In Process - a series of studio visits with artists, makers, dancers, musicians and other creatives.
Cherelle Sappleton is a visual artist living and working in London. Her practice centres on photographic media, with an interest in feminist agendas and performance, utilising abstraction and surrealist aesthetics. She blends these elements together and draws on her experience as a black British woman to explore issues of representation and agency via collage, moving image and photography.
This is the second in a series of posts documenting some of the artists on the Florence Trust residency programme at work in mid-June 2018.
How would you describe your practice in a sentence? What excites you at the moment?
At the moment I think 'exuberant chaos' covers it. Mirrors, paint, fake leather and sharp edges.
What unusual habit or absurd thing do you love? This could be a studio ritual or something in your wider life…
I have to listen to music before I leave the house. It’s something that sets me up for the day and its essential when I’m in the studio making.
How did you realise that you wanted to be an artist? What formative experiences shaped your decision?
I graduated from a fine art and drama BA in 2006 after which I took a break of 4 years and ended up doing boring administrative/ insurance jobs in the hopes I would get enough experience to do arts administration. I saw this as a practical way to remain in the arts but actually make a living. Anyways, I ended up truly miserable pursuing that path and realised I had to go for it in art in order to be happy—there was nothing else for me, no half measures. In 2009, I applied to do a Fine Art PG Dip in London, moved from Bristol in 2010 and haven’t looked back since.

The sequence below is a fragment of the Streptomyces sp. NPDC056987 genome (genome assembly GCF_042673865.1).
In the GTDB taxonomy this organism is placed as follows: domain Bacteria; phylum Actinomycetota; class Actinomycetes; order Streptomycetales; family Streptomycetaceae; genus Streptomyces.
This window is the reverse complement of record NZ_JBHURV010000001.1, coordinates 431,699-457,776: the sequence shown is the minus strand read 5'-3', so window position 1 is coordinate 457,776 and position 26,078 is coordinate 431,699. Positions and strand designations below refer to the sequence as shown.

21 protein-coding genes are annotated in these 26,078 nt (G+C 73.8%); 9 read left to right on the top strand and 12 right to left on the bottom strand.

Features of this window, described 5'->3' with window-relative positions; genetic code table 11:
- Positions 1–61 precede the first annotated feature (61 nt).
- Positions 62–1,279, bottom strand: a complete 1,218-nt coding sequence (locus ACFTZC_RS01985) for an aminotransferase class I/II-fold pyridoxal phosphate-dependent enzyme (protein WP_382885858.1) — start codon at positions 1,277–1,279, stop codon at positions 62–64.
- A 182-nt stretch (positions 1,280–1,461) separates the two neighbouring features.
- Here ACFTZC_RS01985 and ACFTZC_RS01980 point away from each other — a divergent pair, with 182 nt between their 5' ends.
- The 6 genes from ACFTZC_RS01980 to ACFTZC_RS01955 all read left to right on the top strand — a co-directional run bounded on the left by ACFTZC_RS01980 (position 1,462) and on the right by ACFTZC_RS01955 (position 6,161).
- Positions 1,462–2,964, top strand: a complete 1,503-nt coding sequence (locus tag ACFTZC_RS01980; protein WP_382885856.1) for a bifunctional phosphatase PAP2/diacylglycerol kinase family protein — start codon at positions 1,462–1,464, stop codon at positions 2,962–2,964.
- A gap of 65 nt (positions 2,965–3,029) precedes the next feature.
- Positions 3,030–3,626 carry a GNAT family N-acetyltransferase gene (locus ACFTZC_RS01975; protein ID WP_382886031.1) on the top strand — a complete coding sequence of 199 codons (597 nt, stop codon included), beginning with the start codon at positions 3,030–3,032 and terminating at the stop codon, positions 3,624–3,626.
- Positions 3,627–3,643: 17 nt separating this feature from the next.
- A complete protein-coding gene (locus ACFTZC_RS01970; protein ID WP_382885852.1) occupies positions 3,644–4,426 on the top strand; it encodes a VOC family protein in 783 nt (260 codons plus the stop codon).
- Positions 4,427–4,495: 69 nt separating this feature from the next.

Who are your art icons and why? Who or what is the biggest non-art influence on your work?
People I admire are artists like Kate Steciw whose practice is something I totally covet—her images and interventions in photographic prints are so satisfying. They are playful, sculptural, direct, sumptuous, hard and soft all at the same time—delicious. John Stezaker, for his incredible theoretical knowledge but also his collages which are so exquisitely executed, they are pure visual magic. Claudia Wieser whose installations are full of texture and colour and feel supremely generous.
Are there any quotes that you think of often or live your life by? Or, what is a great piece of advice that helped you in your life or art making?
I got introduced to Nichrein Buddhism via my sister a little while ago and although I don’t ‘practice’, the teaching that stuck with me is the idea that you ‘turn poison into medicine’ the message being that all of the challenges, problems or tragedies in one’s life are an opportunity to learn and improve yourself. It’s not easy but if you live by that you can basically conquer anything and everything as problems are not problems anymore or something outside of your control, they are an opportunity, a route to self improvement and prosperity.